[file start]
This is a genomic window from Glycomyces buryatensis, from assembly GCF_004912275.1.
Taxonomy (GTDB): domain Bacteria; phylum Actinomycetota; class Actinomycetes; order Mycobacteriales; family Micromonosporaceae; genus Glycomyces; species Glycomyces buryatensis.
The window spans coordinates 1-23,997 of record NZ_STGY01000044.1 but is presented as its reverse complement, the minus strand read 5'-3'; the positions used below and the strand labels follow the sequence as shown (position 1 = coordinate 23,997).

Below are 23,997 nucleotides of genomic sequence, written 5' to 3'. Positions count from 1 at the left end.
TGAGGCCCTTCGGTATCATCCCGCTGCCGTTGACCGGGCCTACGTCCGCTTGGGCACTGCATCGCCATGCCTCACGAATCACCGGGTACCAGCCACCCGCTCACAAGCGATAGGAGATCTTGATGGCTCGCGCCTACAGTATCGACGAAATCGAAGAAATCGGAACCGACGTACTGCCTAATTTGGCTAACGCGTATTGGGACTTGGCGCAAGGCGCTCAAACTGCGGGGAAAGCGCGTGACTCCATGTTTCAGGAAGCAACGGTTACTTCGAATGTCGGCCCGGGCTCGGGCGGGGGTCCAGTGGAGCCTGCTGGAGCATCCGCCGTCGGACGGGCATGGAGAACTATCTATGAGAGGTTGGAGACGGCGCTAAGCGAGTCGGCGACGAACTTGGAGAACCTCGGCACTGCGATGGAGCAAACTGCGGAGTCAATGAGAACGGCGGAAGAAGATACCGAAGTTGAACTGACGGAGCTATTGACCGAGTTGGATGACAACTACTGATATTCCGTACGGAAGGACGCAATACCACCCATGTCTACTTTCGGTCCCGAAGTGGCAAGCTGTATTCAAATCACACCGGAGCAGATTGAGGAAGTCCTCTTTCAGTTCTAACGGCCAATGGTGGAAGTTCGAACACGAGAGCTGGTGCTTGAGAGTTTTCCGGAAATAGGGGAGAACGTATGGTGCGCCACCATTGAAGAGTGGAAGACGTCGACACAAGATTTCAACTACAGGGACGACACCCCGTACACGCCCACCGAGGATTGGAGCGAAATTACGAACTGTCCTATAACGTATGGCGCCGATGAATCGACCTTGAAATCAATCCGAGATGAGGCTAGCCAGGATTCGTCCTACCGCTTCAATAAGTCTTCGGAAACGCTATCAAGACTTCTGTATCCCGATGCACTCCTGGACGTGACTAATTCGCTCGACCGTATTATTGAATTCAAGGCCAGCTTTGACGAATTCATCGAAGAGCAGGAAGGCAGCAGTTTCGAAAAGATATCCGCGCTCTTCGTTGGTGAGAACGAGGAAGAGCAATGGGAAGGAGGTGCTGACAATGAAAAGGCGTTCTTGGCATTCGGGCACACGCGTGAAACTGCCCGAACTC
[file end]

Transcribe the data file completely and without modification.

This is a genomic window from Glycomyces buryatensis, from assembly GCF_004912275.1.
Taxonomy (GTDB): domain Bacteria; phylum Actinomycetota; class Actinomycetes; order Mycobacteriales; family Micromonosporaceae; genus Glycomyces; species Glycomyces buryatensis.
The window spans coordinates 1-23,997 of record NZ_STGY01000044.1 but is presented as its reverse complement, the minus strand read 5'-3'; the positions used below and the strand labels follow the sequence as shown (position 1 = coordinate 23,997).

Below are 23,997 nucleotides of genomic sequence, written 5' to 3'. Positions count from 1 at the left end.
TGAGGCCCTTCGGTATCATCCCGCTGCCGTTGACCGGGCCTACGTCCGCTTGGGCACTGCATCGCCATGCCTCACGAATCACCGGGTACCAGCCACCCGCTCACAAGCGATAGGAGATCTTGATGGCTCGCGCCTACAGTATCGACGAAATCGAAGAAATCGGAACCGACGTACTGCCTAATTTGGCTAACGCGTATTGGGACTTGGCGCAAGGCGCTCAAACTGCGGGGAAAGCGCGTGACTCCATGTTTCAGGAAGCAACGGTTACTTCGAATGTCGGCCCGGGCTCGGGCGGGGGTCCAGTGGAGCCTGCTGGAGCATCCGCCGTCGGACGGGCATGGAGAACTATCTATGAGAGGTTGGAGACGGCGCTAAGCGAGTCGGCGACGAACTTGGAGAACCTCGGCACTGCGATGGAGCAAACTGCGGAGTCAATGAGAACGGCGGAAGAAGATACCGAAGTTGAACTGACGGAGCTATTGACCGAGTTGGATGACAACTACTGATATTCCGTACGGAAGGACGCAATACCACCCATGTCTACTTTCGGTCCCGAAGTGGCAAGCTGTATTCAAATCACACCGGAGCAGATTGAGGAAGTCCTCTTTCAGTTCTAACGGCCAATGGTGGAAGTTCGAACACGAGAGCTGGTGCTTGAGAGTTTTCCGGAAATAGGGGAGAACGTATGGTGCGCCACCATTGAAGAGTGGAAGACGTCGACACAAGATTTCAACTACAGGGACGACACCCCGTACACGCCCACCGAGGATTGGAGCGAAATTACGAACTGTCCTATAACGTATGGCGCCGATGAATCGACCTTGAAATCAATCCGAGATGAGGCTAGCCAGGATTCGTCCTACCGCTTCAATAAGTCTTCGGAAACGCTATCAAGACTTCTGTATCCCGATGCACTCCTGGACGTGACTAATTCGCTCGACCGTATTATTGAATTCAAGGCCAGCTTTGACGAATTCATCGAAGAGCAGGAAGGCAGCAGTTTCGAAAAGATATCCGCGCTCTTCGTTGGTGAGAACGAGGAAGAGCAATGGGAAGGAGGTGCTGACAATGAAAAGGCGTTCTTGGCATTCGGGCACACGCGTGAAACTGCCCGAACTC